Archives for posts with tag: walking my own path

I’m feeling pretty good this morning. By itself, that’s worth some celebrating. I’ve still got my headache. I’m still in pain with my arthritis. I’m still managing my anxiety. All of that is utterly routine and ordinary (for me), and just part of the background. Other details seem quite… splendid. I slept well and deeply until early this morning. I woke to pee at some point, inadvertently also waking my Traveling Partner. No stress though. We even seemed generally happy to see each other, even at that ridiculous hour.

My homecoming yesterday was delightful. We’d missed each other quite a lot. Other than a quick trip to the store for dinner groceries (the result of which was some amazing roast beef sandwiches), we hung out together at home all day. He cooked lunch. I made dinner. We enjoyed carefully curated content (mostly educational). It was a lovely Sunday.

I’m feeling more stable on the new medication – just in time for an incremental (and quite small) increase in the dosage of one of those on my way to the anticipated “correct dose”. I started that this morning. It feels comfortable, no surprise “other” effects. Nice.

In general, it just feels good to be home. I love that it does feel that way. I sip my coffee feeling festive and celebratory and … relaxed. It’s quite nice. I’m not amped up. I’m not dragging ass. I’m here, present, and content. I don’t think I need much more than that in life to get from enduring my experience to thriving, day-to-day.

…None of this means there is no struggle. None of this means I don’t have to work at living my life to live it well. None of this means I am without symptoms, or free of challenges. Just being real; there are still verbs involved, and I’m not alone in this; we’re each having our own experience. I’m just saying, this feels improved, and if not “effortless”, totally do-able. Just getting here from where I began is hugely worth celebrating. (Personally, I don’t think we celebrate enough, and we’re too hard on ourselves and each other.)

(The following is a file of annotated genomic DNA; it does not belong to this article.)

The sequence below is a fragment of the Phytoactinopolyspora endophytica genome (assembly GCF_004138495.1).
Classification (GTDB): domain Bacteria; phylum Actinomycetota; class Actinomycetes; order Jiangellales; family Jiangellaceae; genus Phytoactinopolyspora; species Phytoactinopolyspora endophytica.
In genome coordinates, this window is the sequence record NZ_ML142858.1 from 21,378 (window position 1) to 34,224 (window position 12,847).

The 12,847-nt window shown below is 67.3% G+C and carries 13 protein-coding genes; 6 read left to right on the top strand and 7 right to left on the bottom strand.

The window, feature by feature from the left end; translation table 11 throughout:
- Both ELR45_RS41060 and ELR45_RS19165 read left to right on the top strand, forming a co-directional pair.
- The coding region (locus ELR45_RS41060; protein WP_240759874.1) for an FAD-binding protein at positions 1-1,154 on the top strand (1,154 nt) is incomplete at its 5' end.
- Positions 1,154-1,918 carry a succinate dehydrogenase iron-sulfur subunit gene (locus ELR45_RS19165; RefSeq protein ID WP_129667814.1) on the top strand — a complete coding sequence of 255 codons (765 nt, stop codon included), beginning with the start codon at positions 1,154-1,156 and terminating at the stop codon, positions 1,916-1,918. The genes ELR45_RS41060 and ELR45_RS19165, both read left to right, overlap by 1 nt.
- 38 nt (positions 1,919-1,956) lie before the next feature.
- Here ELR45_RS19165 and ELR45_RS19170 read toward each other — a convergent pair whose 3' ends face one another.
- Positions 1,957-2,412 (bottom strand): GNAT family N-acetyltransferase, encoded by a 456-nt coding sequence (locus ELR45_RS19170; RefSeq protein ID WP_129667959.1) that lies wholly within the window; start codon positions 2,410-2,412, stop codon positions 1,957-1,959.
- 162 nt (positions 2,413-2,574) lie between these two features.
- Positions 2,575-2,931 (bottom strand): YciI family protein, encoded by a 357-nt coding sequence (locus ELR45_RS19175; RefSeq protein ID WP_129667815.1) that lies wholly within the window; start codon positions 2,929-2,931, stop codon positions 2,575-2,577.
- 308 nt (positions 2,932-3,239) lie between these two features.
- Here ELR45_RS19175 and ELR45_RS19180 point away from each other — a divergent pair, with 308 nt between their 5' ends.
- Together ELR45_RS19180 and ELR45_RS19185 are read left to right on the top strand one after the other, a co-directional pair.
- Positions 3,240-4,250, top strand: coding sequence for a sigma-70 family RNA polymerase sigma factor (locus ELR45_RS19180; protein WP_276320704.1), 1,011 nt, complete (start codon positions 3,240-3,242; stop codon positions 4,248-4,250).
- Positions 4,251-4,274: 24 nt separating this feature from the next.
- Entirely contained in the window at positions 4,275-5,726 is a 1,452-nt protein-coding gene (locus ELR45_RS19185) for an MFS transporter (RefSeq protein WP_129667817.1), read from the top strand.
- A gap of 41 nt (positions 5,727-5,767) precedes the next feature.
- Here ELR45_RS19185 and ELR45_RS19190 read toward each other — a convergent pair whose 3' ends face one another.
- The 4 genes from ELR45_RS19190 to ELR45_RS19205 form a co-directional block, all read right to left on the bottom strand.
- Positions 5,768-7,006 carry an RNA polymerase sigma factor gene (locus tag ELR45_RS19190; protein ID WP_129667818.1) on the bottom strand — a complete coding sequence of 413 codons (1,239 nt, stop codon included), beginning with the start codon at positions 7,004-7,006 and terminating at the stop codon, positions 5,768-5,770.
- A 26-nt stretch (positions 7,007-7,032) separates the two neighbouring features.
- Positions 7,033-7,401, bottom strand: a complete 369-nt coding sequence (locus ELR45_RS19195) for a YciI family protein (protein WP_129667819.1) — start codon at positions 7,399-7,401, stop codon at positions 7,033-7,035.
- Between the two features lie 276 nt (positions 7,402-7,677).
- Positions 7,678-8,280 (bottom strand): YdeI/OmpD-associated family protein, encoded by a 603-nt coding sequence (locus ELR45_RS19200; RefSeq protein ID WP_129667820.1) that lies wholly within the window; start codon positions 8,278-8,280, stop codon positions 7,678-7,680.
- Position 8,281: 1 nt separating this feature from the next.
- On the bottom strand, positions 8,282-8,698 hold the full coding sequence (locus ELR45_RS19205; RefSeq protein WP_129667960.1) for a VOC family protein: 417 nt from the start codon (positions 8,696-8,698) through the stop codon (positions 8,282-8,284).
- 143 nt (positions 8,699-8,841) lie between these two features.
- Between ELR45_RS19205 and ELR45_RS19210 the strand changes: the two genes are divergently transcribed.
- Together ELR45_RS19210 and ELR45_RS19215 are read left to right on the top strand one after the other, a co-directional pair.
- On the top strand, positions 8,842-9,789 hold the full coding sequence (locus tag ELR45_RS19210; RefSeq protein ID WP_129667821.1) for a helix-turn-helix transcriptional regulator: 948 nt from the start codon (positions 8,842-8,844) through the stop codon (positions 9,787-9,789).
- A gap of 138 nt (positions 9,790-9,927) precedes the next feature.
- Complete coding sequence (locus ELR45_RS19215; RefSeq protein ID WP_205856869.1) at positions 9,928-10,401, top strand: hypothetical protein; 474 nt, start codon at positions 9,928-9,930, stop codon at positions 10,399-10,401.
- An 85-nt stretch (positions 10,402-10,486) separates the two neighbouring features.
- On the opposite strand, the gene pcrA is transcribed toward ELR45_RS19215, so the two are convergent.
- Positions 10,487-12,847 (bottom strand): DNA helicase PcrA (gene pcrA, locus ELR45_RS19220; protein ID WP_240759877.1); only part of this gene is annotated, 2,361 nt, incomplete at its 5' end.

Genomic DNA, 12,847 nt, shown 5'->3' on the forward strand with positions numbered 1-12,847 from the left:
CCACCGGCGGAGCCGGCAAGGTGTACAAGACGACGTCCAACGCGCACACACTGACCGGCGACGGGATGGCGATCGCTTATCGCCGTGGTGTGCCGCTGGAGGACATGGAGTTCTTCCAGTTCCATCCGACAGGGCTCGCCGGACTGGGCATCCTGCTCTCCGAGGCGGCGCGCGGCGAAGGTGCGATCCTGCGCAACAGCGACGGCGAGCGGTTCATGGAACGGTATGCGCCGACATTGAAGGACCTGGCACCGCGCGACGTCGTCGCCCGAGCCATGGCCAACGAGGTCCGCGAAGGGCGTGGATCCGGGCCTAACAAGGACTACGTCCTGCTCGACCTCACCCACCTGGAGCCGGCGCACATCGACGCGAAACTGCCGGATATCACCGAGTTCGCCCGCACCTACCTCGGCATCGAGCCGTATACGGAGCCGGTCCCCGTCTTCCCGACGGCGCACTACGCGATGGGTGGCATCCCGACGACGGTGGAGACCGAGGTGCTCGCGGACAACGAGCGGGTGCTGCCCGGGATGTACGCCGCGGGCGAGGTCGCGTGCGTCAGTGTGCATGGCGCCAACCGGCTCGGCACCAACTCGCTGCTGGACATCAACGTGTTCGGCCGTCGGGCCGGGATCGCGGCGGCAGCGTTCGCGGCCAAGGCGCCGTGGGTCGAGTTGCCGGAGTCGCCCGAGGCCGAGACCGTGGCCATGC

I still have to deal with my chaos and damage. I’ve still got challenges with things like memory and emotionality. All part of living my life, I suppose. Still… it could be so much worse (and has been). I’m grateful to be standing where I am, with the perspective I have gained over time. I’m grateful for this generally very healthy partnership, and to be so thoroughly loved. I’m grateful for this job, for our home, and to live in a pleasant little community. Worth celebrating.

I finish my coffee, and get ready to begin again. 😀

I’ve got a cup of coffee and an open water bottle next to me. The morning began earlier than I expected; the heat in this hotel room came on, I rolled over in bed thinking nothing of it, then woke to a sneezing fit. Well, damn. I’m awake. I did make a half-hearted attempt to continue to sleep, but it didn’t work out and I finally just got up and made this cup of coffee. It’s not a great cup of coffee, it’s just definitely coffee. lol

…A little later this morning, I’ll shower, dress, pack, load the car, and head home…